The Chainlink

I'm curious. What are the now multi thousand-members of the chainlink riding.
Afterall, this is a website specifically for bicyclists, so to even bother logging-on, you may pay more attention to your bike than the rest.
So when it comes to what is between your legs, are you buying whatever comes stock on the racks of the LBS, or, are you personally, or with the help of your LBS building a bike to your own preferences for durability, weight, style, whatever? This also leads into the branch of custom made frames, but for obvious reasons I will lump this with custom built bikes.
feel free to indulge on any details or insights.

I prefer custom myself. Part by part is the fun of it all... and the only thing to keep me occupied through the winter.

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I go with buying used on craigslist and picking and choosing parts as they need replacing. It's get me bikes built up that would otherwise be way out of my price range tailored to me for way less than I could find at a shop.
Most of my bikes have been more or less off-the-shelf, with some part additions/substitutions, but my new everyday bike is one I built up from a new frameset as an all-rounder.

David
The first bike I ever bought as an adult was a very inexpensive, directly "off the floor" bike. Easiest sale of the year for that LBS; I literally walked in, paused for a second, and pointed. How much is that one? haha. It was the wrong size, the wrong style (BMX). I didn't care. That bike introduced me to "cycling" as enjoyable recreation and dependable, efficient city transportation.
Since then, I have never bought another "stock" bike. After the first was stolen, I taught myself bicycle mechanics by resurrecting a bike with an undamaged frame left in the trash. Not much else was useable, so I had a lot to learn... Now I can't imagine getting a fully assembled bike unless it was from a custom frame builder. There are plenty of acceptable such bikes at the LBS, I just enjoy the assembling and unique, specific functionality doing such is able to provide me. Sometimes I think it would be fun to work in a LBS for one full season---just to meet those who DO buy the nicer stock bikes. Basically everyone I know rides a mismatch of parts. Even if their bike wasn't assembled by them, it was culled from various models and swap-outs and arrived to them through the used market. So it was not the manufacturers' spec.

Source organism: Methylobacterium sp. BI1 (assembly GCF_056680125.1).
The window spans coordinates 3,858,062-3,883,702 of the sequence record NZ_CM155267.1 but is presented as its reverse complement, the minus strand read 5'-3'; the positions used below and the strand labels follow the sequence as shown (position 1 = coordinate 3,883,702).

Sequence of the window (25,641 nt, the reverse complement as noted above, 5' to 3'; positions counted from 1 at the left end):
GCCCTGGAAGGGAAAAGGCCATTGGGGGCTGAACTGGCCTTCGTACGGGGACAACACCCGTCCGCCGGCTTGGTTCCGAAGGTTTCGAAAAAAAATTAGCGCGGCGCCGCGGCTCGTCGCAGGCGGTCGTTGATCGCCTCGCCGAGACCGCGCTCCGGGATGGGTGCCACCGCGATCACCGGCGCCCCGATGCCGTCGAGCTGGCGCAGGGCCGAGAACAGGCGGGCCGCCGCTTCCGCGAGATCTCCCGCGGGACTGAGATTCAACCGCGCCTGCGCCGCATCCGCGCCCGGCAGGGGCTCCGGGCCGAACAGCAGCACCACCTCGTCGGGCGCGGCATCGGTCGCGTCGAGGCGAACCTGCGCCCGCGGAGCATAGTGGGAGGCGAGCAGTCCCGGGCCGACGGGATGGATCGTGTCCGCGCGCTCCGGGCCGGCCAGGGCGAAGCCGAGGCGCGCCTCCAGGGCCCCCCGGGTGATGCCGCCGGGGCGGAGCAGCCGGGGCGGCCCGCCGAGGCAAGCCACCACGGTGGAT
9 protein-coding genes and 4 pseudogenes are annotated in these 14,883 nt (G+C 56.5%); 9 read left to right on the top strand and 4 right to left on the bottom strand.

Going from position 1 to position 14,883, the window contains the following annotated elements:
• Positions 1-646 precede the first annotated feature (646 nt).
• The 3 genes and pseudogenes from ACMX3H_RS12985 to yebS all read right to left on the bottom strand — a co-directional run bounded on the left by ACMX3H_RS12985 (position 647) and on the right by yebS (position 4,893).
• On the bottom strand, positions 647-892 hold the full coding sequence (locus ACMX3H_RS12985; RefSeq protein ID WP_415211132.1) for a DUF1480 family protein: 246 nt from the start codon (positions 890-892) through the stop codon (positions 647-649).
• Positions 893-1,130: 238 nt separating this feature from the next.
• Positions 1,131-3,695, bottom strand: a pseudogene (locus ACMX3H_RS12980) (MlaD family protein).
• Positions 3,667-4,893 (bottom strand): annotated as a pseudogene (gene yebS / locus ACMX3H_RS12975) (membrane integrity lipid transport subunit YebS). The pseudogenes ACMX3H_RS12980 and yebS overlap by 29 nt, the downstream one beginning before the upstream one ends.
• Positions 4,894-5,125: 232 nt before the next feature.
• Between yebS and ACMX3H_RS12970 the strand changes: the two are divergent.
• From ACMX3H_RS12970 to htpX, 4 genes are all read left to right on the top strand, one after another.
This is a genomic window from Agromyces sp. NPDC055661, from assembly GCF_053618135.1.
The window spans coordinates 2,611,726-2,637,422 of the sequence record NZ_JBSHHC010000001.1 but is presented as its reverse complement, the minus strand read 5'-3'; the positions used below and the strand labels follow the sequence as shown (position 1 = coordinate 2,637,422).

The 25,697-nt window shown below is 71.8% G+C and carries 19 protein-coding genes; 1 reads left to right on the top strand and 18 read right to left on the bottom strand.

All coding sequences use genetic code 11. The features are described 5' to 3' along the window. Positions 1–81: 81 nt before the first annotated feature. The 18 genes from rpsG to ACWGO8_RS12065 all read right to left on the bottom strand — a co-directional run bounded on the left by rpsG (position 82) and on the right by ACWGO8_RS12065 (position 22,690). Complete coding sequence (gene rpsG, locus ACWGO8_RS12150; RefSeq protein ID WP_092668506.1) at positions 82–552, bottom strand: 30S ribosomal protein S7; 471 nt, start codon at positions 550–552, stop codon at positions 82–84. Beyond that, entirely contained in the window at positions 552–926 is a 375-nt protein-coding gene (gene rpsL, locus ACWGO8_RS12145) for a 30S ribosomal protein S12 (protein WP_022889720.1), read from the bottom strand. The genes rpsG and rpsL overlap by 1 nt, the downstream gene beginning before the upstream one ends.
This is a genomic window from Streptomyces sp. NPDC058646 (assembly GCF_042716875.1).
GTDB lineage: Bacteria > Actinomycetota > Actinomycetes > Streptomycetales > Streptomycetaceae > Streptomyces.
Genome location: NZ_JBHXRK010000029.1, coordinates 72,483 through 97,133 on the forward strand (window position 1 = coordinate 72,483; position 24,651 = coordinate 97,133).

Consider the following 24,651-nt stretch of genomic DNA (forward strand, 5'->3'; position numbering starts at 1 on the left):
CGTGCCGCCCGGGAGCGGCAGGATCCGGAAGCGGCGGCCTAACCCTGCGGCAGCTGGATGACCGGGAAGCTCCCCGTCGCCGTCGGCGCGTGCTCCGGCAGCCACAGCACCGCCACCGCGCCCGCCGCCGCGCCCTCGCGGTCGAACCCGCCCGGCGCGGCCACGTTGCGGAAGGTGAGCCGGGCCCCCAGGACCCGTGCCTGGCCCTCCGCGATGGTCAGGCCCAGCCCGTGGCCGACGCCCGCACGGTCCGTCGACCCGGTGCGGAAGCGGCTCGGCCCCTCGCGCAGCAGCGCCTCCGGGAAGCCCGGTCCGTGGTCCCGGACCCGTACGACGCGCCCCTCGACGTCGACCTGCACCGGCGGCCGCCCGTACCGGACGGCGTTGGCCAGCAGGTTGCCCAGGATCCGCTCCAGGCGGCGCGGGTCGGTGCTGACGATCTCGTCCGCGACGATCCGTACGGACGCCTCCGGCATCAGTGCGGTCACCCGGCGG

I believe in repairing and maintaining 'orphaned' bicycles; those that are tossed away or their owners decide they don't want to invest the time to repair/ maintain. Of the 4 I currently have, one was $7 on ebay, the 2nd was found severely corroded with 3 others at a dumpster [which were stripped for parts then sent for scrap], 3rd was $20 on craiglist, and the 4th a slightly bent [but not cracked] frame still ride-able as a "bar/ errand" bike. Along the way there have been 1-2 parts bikes less than $20.

I just keep a parts box, minimum annual maintenance, and keep at least 2 bikes rideable at all times for commuting and/ or short trips and/ or when the 1 car is being used by my wife. then again I am only a commuter [< 10 mile distances in the city] - I do understand the difference between salvaged bikes and quality components ... my home budget prefers that I remain cheap.

probably $150 spent total over the past 13 years
I'm helping a friend do some customization. The white Trek missing rear wheel & seat was purchased for $25. The green child's Gary Fisher was donated by West Town Bikes. The end goal is a serious cargo hauler inspired by the Xtracycle.